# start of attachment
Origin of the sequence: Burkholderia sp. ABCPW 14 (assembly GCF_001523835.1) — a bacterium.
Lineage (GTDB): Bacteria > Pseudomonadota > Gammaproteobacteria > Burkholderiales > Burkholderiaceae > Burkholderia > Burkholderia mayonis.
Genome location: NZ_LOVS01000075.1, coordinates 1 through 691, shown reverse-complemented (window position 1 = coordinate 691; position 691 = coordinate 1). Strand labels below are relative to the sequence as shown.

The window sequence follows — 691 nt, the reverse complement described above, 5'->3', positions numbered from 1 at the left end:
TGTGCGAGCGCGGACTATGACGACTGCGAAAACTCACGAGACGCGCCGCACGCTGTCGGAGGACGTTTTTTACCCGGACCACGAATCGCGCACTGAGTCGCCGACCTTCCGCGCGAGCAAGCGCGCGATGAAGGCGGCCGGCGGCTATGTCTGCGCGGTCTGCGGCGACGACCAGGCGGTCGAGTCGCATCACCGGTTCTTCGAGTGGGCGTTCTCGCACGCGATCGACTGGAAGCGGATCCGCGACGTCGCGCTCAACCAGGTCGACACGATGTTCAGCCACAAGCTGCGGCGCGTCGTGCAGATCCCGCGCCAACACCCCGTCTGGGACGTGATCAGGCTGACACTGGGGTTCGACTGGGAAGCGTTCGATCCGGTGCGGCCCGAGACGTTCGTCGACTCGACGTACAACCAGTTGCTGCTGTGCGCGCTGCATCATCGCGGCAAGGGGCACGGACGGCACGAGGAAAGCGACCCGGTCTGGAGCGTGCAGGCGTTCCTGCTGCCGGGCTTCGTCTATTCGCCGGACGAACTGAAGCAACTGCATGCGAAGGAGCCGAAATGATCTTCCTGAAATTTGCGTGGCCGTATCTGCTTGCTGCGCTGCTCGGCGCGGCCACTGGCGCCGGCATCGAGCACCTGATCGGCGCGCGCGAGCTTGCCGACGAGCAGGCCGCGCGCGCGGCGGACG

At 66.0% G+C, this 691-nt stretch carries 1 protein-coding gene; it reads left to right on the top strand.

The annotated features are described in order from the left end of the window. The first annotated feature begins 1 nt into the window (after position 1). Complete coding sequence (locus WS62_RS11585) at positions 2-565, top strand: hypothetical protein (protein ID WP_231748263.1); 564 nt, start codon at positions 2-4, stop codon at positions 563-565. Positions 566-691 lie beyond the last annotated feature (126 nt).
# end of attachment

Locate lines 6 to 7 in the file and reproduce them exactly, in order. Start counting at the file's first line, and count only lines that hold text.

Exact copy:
At 66.0% G+C, this 691-nt stretch carries 1 protein-coding gene; it reads left to right on the top strand.

The annotated features are described in order from the left end of the window. The first annotated feature begins 1 nt into the window (after position 1). Complete coding sequence (locus WS62_RS11585) at positions 2-565, top strand: hypothetical protein (protein ID WP_231748263.1); 564 nt, start codon at positions 2-4, stop codon at positions 563-565. Positions 566-691 lie beyond the last annotated feature (126 nt).